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Study finds toxins in food supply

Study finds toxins in food supply

The Cambodian Centre for Study and Development in Agriculture called on Cambodian consumers to form a consumer union to demand better safety and quality assurance measures for food products on Tuesday during an event held for Global Consumer Day.

“Consumers must join together to create an association to put pressure on producers and business people to take responsibility for the health of society,” said Yang Saing Koma, director of CEDAC.

Chek Sotha, a specialist in chemistry and food from the Royal Academy of Cambodia, presented the findings of her research that found between 41 and 80 percent of food products in Cambodia contained dangerous substances. Borax and formalin, a substance made of formaldehyde and water, were found in a range of products including sausage, dry fish, seafood, noodles and meat balls produced from beef and pork.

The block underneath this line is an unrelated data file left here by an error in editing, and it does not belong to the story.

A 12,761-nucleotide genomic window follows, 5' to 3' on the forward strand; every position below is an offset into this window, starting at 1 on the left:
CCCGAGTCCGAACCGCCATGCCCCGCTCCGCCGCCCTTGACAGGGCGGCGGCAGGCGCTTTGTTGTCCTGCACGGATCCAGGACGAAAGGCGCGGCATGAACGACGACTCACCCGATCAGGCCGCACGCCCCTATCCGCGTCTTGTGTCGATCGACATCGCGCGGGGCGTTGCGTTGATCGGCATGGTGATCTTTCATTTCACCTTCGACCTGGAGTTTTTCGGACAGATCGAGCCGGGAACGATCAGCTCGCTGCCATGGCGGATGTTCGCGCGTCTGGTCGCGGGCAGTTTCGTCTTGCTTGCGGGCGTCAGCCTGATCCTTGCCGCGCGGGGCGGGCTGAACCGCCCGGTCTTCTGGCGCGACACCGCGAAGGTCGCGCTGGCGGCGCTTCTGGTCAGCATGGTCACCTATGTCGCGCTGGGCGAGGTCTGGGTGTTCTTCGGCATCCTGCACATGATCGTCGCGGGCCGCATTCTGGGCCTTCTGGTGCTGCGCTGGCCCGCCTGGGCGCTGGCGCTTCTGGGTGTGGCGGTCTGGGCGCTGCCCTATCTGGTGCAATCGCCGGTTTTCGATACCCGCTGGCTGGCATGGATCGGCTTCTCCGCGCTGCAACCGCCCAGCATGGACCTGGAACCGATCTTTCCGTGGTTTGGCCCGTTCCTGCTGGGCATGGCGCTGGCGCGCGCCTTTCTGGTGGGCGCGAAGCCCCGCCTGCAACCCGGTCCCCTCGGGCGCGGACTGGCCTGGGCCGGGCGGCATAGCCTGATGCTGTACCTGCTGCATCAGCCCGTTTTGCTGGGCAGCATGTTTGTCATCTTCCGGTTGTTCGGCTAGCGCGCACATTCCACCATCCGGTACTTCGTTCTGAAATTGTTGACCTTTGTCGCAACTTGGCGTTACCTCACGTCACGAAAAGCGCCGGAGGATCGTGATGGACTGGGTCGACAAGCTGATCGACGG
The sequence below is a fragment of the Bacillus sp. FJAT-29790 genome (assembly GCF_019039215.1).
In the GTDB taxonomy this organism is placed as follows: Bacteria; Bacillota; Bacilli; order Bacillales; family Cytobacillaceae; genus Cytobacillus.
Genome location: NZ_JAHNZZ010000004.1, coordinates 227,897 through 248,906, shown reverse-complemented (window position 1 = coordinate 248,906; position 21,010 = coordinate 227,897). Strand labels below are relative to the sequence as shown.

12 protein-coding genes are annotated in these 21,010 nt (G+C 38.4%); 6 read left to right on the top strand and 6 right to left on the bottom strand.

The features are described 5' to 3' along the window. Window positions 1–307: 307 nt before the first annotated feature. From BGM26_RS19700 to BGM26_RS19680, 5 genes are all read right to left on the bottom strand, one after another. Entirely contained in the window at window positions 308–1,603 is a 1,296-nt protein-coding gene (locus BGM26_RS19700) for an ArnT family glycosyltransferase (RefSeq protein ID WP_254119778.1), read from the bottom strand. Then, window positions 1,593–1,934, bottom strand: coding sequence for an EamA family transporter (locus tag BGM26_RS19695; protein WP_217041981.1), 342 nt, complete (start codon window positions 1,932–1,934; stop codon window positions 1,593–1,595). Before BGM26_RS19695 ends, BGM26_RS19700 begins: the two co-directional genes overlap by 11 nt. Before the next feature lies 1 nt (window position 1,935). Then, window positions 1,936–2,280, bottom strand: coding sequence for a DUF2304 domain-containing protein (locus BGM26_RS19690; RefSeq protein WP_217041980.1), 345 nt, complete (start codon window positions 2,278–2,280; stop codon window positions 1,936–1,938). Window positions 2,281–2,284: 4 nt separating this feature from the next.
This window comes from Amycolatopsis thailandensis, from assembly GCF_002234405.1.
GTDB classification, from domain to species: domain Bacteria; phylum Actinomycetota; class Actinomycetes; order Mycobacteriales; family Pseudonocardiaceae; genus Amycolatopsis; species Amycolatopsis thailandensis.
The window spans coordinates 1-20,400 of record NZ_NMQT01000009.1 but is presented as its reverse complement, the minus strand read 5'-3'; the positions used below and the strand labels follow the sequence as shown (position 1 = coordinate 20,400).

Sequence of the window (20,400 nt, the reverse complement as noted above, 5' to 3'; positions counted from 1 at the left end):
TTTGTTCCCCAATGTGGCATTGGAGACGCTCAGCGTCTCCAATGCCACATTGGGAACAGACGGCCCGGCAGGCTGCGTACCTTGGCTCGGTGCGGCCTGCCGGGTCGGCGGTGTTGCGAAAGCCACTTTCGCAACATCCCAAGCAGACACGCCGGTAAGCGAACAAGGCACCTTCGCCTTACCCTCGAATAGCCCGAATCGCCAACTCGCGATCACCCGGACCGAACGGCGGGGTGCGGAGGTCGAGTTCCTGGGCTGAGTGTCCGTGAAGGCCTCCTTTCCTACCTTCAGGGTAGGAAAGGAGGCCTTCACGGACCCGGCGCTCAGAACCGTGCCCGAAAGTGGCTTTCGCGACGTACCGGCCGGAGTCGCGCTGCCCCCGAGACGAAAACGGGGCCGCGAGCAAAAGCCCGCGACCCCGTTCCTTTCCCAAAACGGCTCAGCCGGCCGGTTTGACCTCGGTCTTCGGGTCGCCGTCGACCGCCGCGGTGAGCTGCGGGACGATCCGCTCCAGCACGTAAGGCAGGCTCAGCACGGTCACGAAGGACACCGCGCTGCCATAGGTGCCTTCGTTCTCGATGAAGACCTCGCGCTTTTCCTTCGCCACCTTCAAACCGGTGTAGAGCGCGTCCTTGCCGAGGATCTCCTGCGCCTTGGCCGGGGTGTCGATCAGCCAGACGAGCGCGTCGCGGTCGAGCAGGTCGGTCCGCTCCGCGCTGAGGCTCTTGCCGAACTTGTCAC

Some vegetables contained traces of two insecticides highly toxic to humans: methyl parathion and monocrotophos.

“These substances can cause kidney and intestinal diseases, liver cancer, stomach cancer, and some people may immediately die from poisoning,” she said.      

Research was conducted last year by collecting food samples from local markets and supermarkets in twelve provinces, including local and imported products.

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